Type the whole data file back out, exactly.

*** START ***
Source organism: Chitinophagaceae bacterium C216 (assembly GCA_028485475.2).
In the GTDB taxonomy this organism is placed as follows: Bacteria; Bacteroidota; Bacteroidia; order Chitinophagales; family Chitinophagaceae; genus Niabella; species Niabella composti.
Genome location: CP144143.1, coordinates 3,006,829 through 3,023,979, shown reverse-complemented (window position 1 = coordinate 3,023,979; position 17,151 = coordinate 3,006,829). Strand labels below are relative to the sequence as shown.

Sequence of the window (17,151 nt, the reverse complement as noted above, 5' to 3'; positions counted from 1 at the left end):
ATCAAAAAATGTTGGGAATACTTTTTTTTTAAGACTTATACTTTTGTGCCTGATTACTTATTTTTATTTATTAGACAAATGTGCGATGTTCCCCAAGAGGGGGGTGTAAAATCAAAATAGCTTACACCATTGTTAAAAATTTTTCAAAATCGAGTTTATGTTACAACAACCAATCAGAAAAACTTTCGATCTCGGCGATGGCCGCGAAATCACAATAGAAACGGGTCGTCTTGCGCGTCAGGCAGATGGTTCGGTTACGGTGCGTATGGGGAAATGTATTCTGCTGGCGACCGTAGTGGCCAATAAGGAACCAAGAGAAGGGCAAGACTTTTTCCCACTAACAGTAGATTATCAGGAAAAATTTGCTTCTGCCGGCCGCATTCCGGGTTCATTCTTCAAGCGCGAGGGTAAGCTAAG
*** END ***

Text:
Source organism: Chitinophagaceae bacterium C216 (assembly GCA_028485475.2).
In the GTDB taxonomy this organism is placed as follows: Bacteria; Bacteroidota; Bacteroidia; order Chitinophagales; family Chitinophagaceae; genus Niabella; species Niabella composti.
Genome location: CP144143.1, coordinates 3,006,829 through 3,023,979, shown reverse-complemented (window position 1 = coordinate 3,023,979; position 17,151 = coordinate 3,006,829). Strand labels below are relative to the sequence as shown.

Sequence of the window (17,151 nt, the reverse complement as noted above, 5' to 3'; positions counted from 1 at the left end):
ATCAAAAAATGTTGGGAATACTTTTTTTTTAAGACTTATACTTTTGTGCCTGATTACTTATTTTTATTTATTAGACAAATGTGCGATGTTCCCCAAGAGGGGGGTGTAAAATCAAAATAGCTTACACCATTGTTAAAAATTTTTCAAAATCGAGTTTATGTTACAACAACCAATCAGAAAAACTTTCGATCTCGGCGATGGCCGCGAAATCACAATAGAAACGGGTCGTCTTGCGCGTCAGGCAGATGGTTCGGTTACGGTGCGTATGGGGAAATGTATTCTGCTGGCGACCGTAGTGGCCAATAAGGAACCAAGAGAAGGGCAAGACTTTTTCCCACTAACAGTAGATTATCAGGAAAAATTTGCTTCTGCCGGCCGCATTCCGGGTTCATTCTTCAAGCGCGAGGGTAAGCTAAG